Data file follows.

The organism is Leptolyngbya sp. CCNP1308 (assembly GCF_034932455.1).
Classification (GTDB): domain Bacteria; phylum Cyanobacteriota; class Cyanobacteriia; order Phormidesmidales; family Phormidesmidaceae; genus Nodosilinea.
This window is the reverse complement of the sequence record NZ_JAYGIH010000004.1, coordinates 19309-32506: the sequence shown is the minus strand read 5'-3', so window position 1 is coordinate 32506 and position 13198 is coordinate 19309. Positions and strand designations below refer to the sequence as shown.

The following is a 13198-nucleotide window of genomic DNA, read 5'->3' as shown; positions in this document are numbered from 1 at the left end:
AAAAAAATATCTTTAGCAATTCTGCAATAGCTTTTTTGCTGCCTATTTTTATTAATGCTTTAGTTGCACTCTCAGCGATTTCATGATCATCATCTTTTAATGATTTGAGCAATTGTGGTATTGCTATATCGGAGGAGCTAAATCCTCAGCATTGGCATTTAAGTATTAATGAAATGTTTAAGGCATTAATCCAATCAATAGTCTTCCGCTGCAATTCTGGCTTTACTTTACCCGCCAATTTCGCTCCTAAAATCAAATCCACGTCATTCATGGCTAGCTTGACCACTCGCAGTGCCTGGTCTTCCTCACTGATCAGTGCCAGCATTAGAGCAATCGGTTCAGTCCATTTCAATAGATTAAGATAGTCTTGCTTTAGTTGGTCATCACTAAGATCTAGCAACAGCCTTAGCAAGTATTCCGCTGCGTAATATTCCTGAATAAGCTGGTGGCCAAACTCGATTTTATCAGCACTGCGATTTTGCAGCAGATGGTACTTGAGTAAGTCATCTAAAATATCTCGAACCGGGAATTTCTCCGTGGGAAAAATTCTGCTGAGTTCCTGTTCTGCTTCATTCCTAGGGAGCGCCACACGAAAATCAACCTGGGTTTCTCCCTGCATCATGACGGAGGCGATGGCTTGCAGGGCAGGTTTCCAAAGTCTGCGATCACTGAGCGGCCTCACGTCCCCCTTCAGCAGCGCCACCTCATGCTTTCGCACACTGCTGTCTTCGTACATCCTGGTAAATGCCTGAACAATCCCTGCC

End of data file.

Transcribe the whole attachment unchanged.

The organism is Leptolyngbya sp. CCNP1308 (assembly GCF_034932455.1).
Classification (GTDB): domain Bacteria; phylum Cyanobacteriota; class Cyanobacteriia; order Phormidesmidales; family Phormidesmidaceae; genus Nodosilinea.
This window is the reverse complement of the sequence record NZ_JAYGIH010000004.1, coordinates 19309-32506: the sequence shown is the minus strand read 5'-3', so window position 1 is coordinate 32506 and position 13198 is coordinate 19309. Positions and strand designations below refer to the sequence as shown.

The following is a 13198-nucleotide window of genomic DNA, read 5'->3' as shown; positions in this document are numbered from 1 at the left end:
AAAAAAATATCTTTAGCAATTCTGCAATAGCTTTTTTGCTGCCTATTTTTATTAATGCTTTAGTTGCACTCTCAGCGATTTCATGATCATCATCTTTTAATGATTTGAGCAATTGTGGTATTGCTATATCGGAGGAGCTAAATCCTCAGCATTGGCATTTAAGTATTAATGAAATGTTTAAGGCATTAATCCAATCAATAGTCTTCCGCTGCAATTCTGGCTTTACTTTACCCGCCAATTTCGCTCCTAAAATCAAATCCACGTCATTCATGGCTAGCTTGACCACTCGCAGTGCCTGGTCTTCCTCACTGATCAGTGCCAGCATTAGAGCAATCGGTTCAGTCCATTTCAATAGATTAAGATAGTCTTGCTTTAGTTGGTCATCACTAAGATCTAGCAACAGCCTTAGCAAGTATTCCGCTGCGTAATATTCCTGAATAAGCTGGTGGCCAAACTCGATTTTATCAGCACTGCGATTTTGCAGCAGATGGTACTTGAGTAAGTCATCTAAAATATCTCGAACCGGGAATTTCTCCGTGGGAAAAATTCTGCTGAGTTCCTGTTCTGCTTCATTCCTAGGGAGCGCCACACGAAAATCAACCTGGGTTTCTCCCTGCATCATGACGGAGGCGATGGCTTGCAGGGCAGGTTTCCAAAGTCTGCGATCACTGAGCGGCCTCACGTCCCCCTTCAGCAGCGCCACCTCATGCTTTCGCACACTGCTGTCTTCGTACATCCTGGTAAATGCCTGAACAATCCCTGCC